Then, IMO it actually makes more sense to nest the %3 and %5 checks within each other rather than using %15 - this makes it clearer that FizzBuzz is output when it is divisible by both (which is equivalent to being divisible by 15 (or generally the LCM) here but this is more explicit).

Also, there's a built-in for checking divisibility. I don't think % 0 = is actually any better. It's probably more readable for someone who doesn't know what Vyxal's built-ins are, but idiomatically, you should be using instead.

100 ɾ ƛ
    n 3 Ḋ [
        n 5 Ḋ [ `FizzBuzz` | `Fizz` ] |
        n 5 Ḋ [ `Buzz` | n ]
; ⁋

(You could store n 5 Ḋ into a variable but there's honestly no point because those two expressions can't both be run, so you wouldn't actually be introducing any optimizations.)

Finally, my personal preference for the FizzBuzz problem has always been to just build a string by combining the relevant components, and if that string is empty, returning n itself. Firstly, this makes it clearer what's going on (to me), where basically you say "if it's divisible by 3, output Fizz, if it's divisible by 5, output Buzz", and thus if it's divisible by both, both Fizz and Buzz are output. Secondly, this makes it more extendable.

100 ɾ ƛ ⟨3 | 5⟩ Ḋ ⟨`Fizz` | `Buzz`⟩ * ∑ n ∨ ; ⁋

Here, we take n, check divisibility by 3 and 5 in parallel (₍₃₅ is shorter but that isn't as clear), and then replicate by ["Fizz", "Buzz"] using * and then sum the strings together. Finally, we take logical or with n in case of empty string (note that is logical OR, not a lowercase letter v). Finally, we output each line.

It's mostly up to preference which one to use, and Vyxal doesn't have an established set of best practices anyway, but the main takeaway is to use the proper looping values; if you have to alter your loop value and save to a variable, you probably should've done that outside the loop so you can just use n and have it be the proper correct value.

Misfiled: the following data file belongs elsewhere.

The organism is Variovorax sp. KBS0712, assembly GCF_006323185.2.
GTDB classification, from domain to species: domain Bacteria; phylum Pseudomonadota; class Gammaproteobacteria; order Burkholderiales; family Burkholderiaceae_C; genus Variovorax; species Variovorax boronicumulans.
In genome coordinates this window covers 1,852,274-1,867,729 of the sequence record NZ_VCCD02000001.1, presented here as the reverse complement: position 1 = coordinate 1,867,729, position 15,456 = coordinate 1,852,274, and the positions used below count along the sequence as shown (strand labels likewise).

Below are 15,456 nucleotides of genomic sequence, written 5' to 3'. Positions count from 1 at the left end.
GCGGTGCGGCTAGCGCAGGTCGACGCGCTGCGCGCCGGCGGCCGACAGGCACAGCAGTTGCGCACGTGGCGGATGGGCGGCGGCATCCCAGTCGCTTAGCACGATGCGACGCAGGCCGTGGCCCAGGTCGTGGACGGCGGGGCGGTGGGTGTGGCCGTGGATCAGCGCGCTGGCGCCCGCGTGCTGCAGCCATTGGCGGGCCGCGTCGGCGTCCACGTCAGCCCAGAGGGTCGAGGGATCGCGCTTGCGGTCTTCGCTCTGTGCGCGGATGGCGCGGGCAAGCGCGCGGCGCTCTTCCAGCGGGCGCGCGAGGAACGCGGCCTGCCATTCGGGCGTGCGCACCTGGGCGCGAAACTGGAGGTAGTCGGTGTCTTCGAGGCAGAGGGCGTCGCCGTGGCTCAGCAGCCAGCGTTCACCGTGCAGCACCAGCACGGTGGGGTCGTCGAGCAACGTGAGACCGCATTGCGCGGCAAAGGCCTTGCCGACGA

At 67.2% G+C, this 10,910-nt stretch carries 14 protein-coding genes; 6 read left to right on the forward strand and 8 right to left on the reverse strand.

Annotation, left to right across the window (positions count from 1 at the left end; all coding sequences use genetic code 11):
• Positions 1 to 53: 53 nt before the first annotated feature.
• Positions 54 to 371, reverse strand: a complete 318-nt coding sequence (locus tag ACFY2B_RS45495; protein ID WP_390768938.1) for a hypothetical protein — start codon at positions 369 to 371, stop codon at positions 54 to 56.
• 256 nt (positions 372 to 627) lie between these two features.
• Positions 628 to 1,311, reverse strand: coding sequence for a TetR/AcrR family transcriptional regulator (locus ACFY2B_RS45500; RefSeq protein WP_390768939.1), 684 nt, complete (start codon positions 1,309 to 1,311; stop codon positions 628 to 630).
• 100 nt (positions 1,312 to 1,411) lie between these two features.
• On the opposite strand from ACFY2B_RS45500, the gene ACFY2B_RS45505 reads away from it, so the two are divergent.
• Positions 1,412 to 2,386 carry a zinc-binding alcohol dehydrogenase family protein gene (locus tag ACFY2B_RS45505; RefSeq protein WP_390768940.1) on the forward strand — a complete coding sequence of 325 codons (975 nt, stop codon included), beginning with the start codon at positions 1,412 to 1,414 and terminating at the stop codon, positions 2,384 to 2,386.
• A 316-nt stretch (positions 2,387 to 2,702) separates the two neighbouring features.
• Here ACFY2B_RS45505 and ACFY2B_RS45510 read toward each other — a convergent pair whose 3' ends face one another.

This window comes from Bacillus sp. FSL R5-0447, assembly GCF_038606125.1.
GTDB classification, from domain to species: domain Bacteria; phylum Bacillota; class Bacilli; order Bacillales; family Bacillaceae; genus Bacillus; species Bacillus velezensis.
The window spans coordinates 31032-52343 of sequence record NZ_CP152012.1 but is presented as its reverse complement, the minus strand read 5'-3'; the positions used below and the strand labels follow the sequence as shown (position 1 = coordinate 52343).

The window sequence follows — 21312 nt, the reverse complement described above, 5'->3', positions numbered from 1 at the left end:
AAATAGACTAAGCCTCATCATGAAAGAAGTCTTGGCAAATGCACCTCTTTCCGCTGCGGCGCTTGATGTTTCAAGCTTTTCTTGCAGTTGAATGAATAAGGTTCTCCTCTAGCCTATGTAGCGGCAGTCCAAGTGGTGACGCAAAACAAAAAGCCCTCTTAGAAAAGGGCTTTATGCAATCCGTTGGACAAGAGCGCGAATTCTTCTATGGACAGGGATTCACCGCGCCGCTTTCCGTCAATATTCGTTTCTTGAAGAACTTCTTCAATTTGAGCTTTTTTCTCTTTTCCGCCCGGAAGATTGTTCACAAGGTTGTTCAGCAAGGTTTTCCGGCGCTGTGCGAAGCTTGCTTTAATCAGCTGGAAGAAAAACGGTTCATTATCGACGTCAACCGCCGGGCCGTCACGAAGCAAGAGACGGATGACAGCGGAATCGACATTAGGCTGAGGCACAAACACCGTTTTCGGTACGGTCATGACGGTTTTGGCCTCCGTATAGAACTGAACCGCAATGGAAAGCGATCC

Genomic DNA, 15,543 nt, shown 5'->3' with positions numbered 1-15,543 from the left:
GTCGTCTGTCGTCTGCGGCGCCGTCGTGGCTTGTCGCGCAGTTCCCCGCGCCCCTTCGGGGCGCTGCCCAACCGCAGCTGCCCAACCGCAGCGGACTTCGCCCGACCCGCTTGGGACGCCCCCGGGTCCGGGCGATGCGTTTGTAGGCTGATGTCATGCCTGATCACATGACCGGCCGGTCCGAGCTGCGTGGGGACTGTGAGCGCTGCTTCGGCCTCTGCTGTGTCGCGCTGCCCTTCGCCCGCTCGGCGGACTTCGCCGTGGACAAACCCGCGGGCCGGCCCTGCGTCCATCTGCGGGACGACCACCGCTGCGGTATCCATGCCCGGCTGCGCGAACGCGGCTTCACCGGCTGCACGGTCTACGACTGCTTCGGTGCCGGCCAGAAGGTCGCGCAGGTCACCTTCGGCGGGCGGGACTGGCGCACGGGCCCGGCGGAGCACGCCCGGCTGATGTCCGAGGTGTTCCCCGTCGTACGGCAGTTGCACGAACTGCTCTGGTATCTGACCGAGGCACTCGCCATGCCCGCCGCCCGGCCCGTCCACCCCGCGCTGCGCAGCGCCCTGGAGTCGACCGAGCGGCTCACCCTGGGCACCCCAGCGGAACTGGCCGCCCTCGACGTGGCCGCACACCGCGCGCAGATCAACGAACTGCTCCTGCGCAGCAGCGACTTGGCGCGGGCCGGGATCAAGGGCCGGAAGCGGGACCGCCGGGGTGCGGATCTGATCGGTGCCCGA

The other reason I like the last one is this:

2 3 5 W →factors
`Yeet` `Fizz` `Buzz` W →strings

100 ɾ ƛ
    n ←factors Ḋ ←strings * ∑ n ∨
; ⁋

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It's easy to extend.

( means "join on newline"; you can also use ¶ j or `\n` j for more clarity. Or, of course, just use the j flag.)

  • \$\begingroup\$ Just two little things I'd add: a) (dyadic maximum) can be used in place of in this case and b) wrapping everything in ƛ and joining on newlines (using , ¶j or `\n`j) is, imo, more idiomatic - it allows implicit reuse of the context variable, and returns a list instead of printing each item on its own. \$\endgroup\$
    – lyxal
    Aug 8 at 0:40
  • \$\begingroup\$ @exedraj I know about dyadic maximum from your golfed answer on the code golf post, but is it actually better? I still feel like dyadic OR makes it clearer that it's substituting an empty string for that, whereas dyadic maximum depends on the ordering of different types and that's not immediately obvious/intuitive. I agree with using map lambda though. \$\endgroup\$ Aug 8 at 2:37